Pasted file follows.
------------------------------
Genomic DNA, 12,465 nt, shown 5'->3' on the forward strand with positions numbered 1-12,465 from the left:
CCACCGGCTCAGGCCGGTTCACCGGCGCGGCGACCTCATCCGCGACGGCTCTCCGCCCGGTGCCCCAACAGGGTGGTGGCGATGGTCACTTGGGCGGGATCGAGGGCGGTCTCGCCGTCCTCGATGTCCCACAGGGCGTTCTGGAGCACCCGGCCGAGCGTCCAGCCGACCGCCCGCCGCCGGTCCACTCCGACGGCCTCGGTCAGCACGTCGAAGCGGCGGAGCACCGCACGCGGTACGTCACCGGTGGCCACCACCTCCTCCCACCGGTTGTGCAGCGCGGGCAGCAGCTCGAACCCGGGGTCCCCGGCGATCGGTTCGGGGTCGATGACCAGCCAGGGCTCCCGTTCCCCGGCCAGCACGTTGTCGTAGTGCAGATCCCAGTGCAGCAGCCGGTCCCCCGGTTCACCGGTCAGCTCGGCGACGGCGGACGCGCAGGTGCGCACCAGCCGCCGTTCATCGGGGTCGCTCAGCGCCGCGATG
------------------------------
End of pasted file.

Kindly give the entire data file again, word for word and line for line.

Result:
Genomic DNA, 12,465 nt, shown 5'->3' on the forward strand with positions numbered 1-12,465 from the left:
CCACCGGCTCAGGCCGGTTCACCGGCGCGGCGACCTCATCCGCGACGGCTCTCCGCCCGGTGCCCCAACAGGGTGGTGGCGATGGTCACTTGGGCGGGATCGAGGGCGGTCTCGCCGTCCTCGATGTCCCACAGGGCGTTCTGGAGCACCCGGCCGAGCGTCCAGCCGACCGCCCGCCGCCGGTCCACTCCGACGGCCTCGGTCAGCACGTCGAAGCGGCGGAGCACCGCACGCGGTACGTCACCGGTGGCCACCACCTCCTCCCACCGGTTGTGCAGCGCGGGCAGCAGCTCGAACCCGGGGTCCCCGGCGATCGGTTCGGGGTCGATGACCAGCCAGGGCTCCCGTTCCCCGGCCAGCACGTTGTCGTAGTGCAGATCCCAGTGCAGCAGCCGGTCCCCCGGTTCACCGGTCAGCTCGGCGACGGCGGACGCGCAGGTGCGCACCAGCCGCCGTTCATCGGGGTCGCTCAGCGCCGCGATG